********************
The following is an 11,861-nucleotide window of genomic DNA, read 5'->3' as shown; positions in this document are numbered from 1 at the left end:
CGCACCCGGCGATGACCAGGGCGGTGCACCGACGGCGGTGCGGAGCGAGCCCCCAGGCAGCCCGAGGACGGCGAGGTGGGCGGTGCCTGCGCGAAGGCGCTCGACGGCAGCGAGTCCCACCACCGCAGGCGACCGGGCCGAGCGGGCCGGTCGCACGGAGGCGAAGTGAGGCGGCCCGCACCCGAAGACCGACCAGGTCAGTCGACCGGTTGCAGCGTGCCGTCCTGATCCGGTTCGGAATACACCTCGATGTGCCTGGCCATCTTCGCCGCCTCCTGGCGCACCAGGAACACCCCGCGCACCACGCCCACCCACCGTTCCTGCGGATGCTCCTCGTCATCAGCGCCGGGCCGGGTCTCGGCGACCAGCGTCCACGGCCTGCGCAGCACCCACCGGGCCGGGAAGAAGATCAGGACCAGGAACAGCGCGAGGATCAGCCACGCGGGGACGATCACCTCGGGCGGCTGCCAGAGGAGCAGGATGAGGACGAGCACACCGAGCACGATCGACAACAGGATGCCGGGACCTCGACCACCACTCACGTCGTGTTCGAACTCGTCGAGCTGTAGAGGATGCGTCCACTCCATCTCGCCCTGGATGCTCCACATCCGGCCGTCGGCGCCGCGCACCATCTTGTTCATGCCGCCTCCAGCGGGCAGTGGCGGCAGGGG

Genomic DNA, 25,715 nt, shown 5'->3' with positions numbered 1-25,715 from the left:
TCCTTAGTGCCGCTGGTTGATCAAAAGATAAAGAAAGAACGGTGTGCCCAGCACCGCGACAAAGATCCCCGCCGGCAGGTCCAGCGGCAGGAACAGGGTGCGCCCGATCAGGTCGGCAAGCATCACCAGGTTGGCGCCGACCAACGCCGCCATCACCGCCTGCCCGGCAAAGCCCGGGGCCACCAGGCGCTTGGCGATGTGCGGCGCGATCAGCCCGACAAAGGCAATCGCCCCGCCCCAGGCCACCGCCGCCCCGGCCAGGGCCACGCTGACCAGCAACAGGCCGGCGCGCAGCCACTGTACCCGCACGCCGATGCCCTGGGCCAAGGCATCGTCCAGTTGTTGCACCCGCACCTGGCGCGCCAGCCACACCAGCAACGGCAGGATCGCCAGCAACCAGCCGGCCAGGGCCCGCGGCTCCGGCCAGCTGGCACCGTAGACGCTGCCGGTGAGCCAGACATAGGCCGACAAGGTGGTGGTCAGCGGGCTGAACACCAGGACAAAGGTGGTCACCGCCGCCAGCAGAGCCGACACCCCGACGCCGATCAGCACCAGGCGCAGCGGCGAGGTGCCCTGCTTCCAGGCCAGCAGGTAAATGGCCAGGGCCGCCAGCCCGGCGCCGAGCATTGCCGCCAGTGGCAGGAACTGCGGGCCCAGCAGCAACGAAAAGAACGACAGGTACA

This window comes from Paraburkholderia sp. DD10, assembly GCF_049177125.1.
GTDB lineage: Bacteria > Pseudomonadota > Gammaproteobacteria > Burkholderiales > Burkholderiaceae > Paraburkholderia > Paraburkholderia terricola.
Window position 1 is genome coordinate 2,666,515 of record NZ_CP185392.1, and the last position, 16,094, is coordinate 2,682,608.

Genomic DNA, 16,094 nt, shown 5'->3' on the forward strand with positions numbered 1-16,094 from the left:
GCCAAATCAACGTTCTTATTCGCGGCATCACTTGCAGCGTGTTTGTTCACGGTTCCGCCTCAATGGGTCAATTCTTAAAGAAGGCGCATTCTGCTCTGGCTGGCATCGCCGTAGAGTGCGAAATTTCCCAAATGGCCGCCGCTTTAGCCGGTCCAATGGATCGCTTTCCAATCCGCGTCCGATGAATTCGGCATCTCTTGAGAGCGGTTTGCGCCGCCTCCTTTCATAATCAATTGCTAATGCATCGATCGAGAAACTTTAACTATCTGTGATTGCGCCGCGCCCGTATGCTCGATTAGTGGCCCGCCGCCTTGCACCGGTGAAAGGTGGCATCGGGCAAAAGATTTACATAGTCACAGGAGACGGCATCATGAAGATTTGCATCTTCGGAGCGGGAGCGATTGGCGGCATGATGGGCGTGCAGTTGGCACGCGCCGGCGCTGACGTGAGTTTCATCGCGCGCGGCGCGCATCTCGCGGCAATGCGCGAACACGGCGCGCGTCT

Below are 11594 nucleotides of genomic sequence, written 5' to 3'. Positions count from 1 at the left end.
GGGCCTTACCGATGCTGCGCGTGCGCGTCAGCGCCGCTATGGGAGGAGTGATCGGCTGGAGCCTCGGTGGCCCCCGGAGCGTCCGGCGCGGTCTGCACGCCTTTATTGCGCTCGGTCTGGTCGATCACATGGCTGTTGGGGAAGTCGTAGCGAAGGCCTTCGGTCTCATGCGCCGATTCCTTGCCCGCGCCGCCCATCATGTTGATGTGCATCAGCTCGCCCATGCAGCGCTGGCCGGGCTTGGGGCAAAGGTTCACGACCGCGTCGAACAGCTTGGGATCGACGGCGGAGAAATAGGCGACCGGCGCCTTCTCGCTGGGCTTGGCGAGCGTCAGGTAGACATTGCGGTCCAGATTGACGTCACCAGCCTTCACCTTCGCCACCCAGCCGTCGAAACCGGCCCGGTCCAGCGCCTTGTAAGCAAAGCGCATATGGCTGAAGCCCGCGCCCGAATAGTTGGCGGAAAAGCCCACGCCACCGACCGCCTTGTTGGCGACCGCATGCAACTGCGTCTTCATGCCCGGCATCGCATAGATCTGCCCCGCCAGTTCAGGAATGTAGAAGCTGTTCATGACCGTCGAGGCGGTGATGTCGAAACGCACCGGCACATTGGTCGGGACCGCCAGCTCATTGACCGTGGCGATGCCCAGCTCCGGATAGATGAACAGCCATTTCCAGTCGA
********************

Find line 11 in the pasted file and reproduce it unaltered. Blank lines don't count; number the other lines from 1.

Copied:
GGGCCTTACCGATGCTGCGCGTGCGCGTCAGCGCCGCTATGGGAGGAGTGATCGGCTGGAGCCTCGGTGGCCCCCGGAGCGTCCGGCGCGGTCTGCACGCCTTTATTGCGCTCGGTCTGGTCGATCACATGGCTGTTGGGGAAGTCGTAGCGAAGGCCTTCGGTCTCATGCGCCGATTCCTTGCCCGCGCCGCCCATCATGTTGATGTGCATCAGCTCGCCCATGCAGCGCTGGCCGGGCTTGGGGCAAAGGTTCACGACCGCGTCGAACAGCTTGGGATCGACGGCGGAGAAATAGGCGACCGGCGCCTTCTCGCTGGGCTTGGCGAGCGTCAGGTAGACATTGCGGTCCAGATTGACGTCACCAGCCTTCACCTTCGCCACCCAGCCGTCGAAACCGGCCCGGTCCAGCGCCTTGTAAGCAAAGCGCATATGGCTGAAGCCCGCGCCCGAATAGTTGGCGGAAAAGCCCACGCCACCGACCGCCTTGTTGGCGACCGCATGCAACTGCGTCTTCATGCCCGGCATCGCATAGATCTGCCCCGCCAGTTCAGGAATGTAGAAGCTGTTCATGACCGTCGAGGCGGTGATGTCGAAACGCACCGGCACATTGGTCGGGACCGCCAGCTCATTGACCGTGGCGATGCCCAGCTCCGGATAGATGAACAGCCATTTCCAGTCGA